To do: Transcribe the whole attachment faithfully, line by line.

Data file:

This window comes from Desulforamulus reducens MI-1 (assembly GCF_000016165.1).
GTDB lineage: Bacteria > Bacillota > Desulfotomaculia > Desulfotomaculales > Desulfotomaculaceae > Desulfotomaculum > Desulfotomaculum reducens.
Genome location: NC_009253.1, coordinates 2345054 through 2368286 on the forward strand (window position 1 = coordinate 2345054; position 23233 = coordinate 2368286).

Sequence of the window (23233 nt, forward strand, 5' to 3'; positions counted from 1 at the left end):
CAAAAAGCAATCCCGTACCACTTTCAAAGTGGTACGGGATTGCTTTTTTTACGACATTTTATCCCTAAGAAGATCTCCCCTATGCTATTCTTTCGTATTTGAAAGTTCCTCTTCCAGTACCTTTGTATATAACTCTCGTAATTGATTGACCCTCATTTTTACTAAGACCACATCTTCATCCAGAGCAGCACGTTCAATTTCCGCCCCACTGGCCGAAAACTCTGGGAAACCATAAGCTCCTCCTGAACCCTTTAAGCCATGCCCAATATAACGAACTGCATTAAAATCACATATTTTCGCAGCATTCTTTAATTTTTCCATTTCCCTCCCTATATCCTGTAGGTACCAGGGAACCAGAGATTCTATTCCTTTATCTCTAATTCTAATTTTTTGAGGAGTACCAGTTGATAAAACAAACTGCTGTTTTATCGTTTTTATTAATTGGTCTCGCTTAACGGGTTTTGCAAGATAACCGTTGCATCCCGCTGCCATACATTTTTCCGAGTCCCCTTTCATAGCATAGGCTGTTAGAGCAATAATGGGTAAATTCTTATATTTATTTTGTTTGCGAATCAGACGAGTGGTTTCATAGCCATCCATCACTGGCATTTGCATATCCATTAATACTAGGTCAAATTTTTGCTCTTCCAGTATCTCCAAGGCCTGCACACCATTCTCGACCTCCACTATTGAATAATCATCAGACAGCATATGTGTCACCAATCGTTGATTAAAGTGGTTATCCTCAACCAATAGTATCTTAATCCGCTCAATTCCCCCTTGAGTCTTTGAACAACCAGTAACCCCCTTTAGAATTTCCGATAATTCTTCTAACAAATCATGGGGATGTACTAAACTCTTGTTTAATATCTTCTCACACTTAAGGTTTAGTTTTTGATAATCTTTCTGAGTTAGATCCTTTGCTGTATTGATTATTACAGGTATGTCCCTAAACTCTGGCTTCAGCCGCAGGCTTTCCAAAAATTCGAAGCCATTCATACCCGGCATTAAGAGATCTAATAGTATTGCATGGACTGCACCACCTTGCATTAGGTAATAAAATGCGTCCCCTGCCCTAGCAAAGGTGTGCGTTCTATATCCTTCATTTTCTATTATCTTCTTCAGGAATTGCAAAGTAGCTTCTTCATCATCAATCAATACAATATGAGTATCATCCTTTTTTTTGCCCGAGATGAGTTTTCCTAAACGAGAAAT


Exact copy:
This window comes from Desulforamulus reducens MI-1 (assembly GCF_000016165.1).
GTDB lineage: Bacteria > Bacillota > Desulfotomaculia > Desulfotomaculales > Desulfotomaculaceae > Desulfotomaculum > Desulfotomaculum reducens.
Genome location: NC_009253.1, coordinates 2345054 through 2368286 on the forward strand (window position 1 = coordinate 2345054; position 23233 = coordinate 2368286).

Sequence of the window (23233 nt, forward strand, 5' to 3'; positions counted from 1 at the left end):
CAAAAAGCAATCCCGTACCACTTTCAAAGTGGTACGGGATTGCTTTTTTTACGACATTTTATCCCTAAGAAGATCTCCCCTATGCTATTCTTTCGTATTTGAAAGTTCCTCTTCCAGTACCTTTGTATATAACTCTCGTAATTGATTGACCCTCATTTTTACTAAGACCACATCTTCATCCAGAGCAGCACGTTCAATTTCCGCCCCACTGGCCGAAAACTCTGGGAAACCATAAGCTCCTCCTGAACCCTTTAAGCCATGCCCAATATAACGAACTGCATTAAAATCACATATTTTCGCAGCATTCTTTAATTTTTCCATTTCCCTCCCTATATCCTGTAGGTACCAGGGAACCAGAGATTCTATTCCTTTATCTCTAATTCTAATTTTTTGAGGAGTACCAGTTGATAAAACAAACTGCTGTTTTATCGTTTTTATTAATTGGTCTCGCTTAACGGGTTTTGCAAGATAACCGTTGCATCCCGCTGCCATACATTTTTCCGAGTCCCCTTTCATAGCATAGGCTGTTAGAGCAATAATGGGTAAATTCTTATATTTATTTTGTTTGCGAATCAGACGAGTGGTTTCATAGCCATCCATCACTGGCATTTGCATATCCATTAATACTAGGTCAAATTTTTGCTCTTCCAGTATCTCCAAGGCCTGCACACCATTCTCGACCTCCACTATTGAATAATCATCAGACAGCATATGTGTCACCAATCGTTGATTAAAGTGGTTATCCTCAACCAATAGTATCTTAATCCGCTCAATTCCCCCTTGAGTCTTTGAACAACCAGTAACCCCCTTTAGAATTTCCGATAATTCTTCTAACAAATCATGGGGATGTACTAAACTCTTGTTTAATATCTTCTCACACTTAAGGTTTAGTTTTTGATAATCTTTCTGAGTTAGATCCTTTGCTGTATTGATTATTACAGGTATGTCCCTAAACTCTGGCTTCAGCCGCAGGCTTTCCAAAAATTCGAAGCCATTCATACCCGGCATTAAGAGATCTAATAGTATTGCATGGACTGCACCACCTTGCATTAGGTAATAAAATGCGTCCCCTGCCCTAGCAAAGGTGTGCGTTCTATATCCTTCATTTTCTATTATCTTCTTCAGGAATTGCAAAGTAGCTTCTTCATCATCAATCAATACAATATGAGTATCATCCTTTTTTTTGCCCGAGATGAGTTTTCCTAAACGAGAAAT